– The Houston Press review of Il Trovatore at Opera in the Heights

“A highlight among all these marvelous supporting performers is Jenni Bank as the nurse. With her rich, confident mezzo-soprano she goes for laughs but still provides a soft place to fall for Tatiana.”

– The Addison Independent review of Eugene Onegin at Middlebury Opera Company

“As Marie’s long-lost mother, the Marquise of Birkenfeld, Jenni Bank displayed a plummy alto and a firm grasp of sitcom.”

– Opera News review of Daughter of the Regiment at Hawaii Opera Theatre

“Perhaps most memorable was Jenni Bank, the hunch-backed villain Knusperhexe who felw in on a broom in the third act and made this opera her own. She might have been baked into gingerbread cookies, but her voice is what I’m still marveling over. With a complex mezzo-soprano timbre, flush with color but technically exact it was a surprise that Bank could also cackle and crackle her evil spells “Hocus pocus!”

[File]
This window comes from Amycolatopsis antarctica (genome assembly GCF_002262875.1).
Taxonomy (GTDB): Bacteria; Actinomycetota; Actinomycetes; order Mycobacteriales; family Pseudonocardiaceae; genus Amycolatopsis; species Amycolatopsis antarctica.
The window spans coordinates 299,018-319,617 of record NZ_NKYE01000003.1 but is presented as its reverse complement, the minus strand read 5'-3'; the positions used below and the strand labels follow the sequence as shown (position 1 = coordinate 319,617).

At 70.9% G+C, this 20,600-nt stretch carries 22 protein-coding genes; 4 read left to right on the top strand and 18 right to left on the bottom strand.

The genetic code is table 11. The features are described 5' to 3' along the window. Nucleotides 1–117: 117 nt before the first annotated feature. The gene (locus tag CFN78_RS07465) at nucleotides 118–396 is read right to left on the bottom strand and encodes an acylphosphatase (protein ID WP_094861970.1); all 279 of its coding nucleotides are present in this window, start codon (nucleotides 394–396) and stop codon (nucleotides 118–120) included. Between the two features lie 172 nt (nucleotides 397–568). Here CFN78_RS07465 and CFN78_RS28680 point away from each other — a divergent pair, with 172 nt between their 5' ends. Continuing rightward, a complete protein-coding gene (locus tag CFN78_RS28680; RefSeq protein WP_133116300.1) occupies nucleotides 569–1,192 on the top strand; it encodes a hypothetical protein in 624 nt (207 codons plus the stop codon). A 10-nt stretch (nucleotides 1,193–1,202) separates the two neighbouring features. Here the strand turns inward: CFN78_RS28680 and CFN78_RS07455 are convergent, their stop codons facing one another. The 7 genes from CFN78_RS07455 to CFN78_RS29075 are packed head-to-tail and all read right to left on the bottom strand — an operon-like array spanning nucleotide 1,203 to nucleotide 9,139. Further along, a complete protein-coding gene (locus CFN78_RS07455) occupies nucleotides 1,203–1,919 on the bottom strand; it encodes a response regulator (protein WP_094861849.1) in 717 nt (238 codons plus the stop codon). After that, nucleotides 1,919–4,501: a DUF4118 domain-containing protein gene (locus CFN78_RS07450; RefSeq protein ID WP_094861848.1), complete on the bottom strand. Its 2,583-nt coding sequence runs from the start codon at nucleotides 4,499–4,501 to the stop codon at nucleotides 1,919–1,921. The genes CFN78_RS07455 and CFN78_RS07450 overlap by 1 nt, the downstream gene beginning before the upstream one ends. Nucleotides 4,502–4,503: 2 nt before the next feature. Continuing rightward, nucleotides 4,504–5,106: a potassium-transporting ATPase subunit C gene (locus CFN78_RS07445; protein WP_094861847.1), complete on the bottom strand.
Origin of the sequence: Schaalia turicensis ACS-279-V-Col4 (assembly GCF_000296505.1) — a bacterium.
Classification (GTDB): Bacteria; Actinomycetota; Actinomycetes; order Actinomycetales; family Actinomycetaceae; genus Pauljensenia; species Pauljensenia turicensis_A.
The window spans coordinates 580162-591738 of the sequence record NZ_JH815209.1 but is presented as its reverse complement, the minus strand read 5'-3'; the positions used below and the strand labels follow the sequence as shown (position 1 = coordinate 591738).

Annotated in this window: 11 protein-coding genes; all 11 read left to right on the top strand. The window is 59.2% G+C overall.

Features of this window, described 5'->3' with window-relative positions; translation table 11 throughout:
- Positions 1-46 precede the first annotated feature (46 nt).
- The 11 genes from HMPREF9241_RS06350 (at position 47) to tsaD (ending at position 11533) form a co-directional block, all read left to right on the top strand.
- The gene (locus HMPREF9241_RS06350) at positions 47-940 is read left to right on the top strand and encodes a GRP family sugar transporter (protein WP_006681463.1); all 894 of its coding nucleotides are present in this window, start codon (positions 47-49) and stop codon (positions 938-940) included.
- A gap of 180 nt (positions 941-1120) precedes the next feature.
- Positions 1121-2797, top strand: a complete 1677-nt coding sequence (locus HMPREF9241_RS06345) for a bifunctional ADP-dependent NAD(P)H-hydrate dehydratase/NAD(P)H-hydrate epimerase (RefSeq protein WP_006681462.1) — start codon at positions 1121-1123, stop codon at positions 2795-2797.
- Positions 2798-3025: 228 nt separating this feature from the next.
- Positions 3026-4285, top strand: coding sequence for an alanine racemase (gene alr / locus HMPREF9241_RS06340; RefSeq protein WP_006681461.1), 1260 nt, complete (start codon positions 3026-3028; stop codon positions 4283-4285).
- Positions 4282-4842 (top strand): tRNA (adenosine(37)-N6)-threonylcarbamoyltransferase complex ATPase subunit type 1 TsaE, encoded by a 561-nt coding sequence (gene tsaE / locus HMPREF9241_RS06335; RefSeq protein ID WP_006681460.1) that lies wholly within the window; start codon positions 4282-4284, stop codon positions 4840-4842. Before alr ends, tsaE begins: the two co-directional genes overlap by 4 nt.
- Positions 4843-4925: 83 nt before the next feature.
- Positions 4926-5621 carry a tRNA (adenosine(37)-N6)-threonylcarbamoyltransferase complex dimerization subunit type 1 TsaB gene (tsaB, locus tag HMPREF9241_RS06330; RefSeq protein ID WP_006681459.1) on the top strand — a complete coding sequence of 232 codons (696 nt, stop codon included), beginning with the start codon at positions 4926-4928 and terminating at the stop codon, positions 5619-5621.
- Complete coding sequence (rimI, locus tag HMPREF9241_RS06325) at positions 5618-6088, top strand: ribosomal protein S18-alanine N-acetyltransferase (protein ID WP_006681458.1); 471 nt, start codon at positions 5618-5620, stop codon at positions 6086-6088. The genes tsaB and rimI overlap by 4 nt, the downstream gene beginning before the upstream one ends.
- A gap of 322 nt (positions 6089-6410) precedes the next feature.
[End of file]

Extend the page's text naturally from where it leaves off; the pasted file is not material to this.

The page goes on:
– Houstonia Magazine review of Hansel and Gretel

“Jenni Bank had fun with the role of the Witch. Her lusty singing and slinky gait exuded the Witch's delight as she anticipated her next meal. Her comeuppance was all the more entertaining for it.”

– The Houston Chronicle review of Hansel and Gretel at Opera in the Heights

"...as impressive was the Queen Jezebel of mezzo-soprano Jenni Bank. She represented the one character who was not totally overmatched by [the] powerful Elijah. Her brief appearance, characterized by a dark, lustrous voice and an imperious delivery of her accusations against the prophet, had me wishing that hers was a much larger role."

– The Annapolis Capital review of Elijah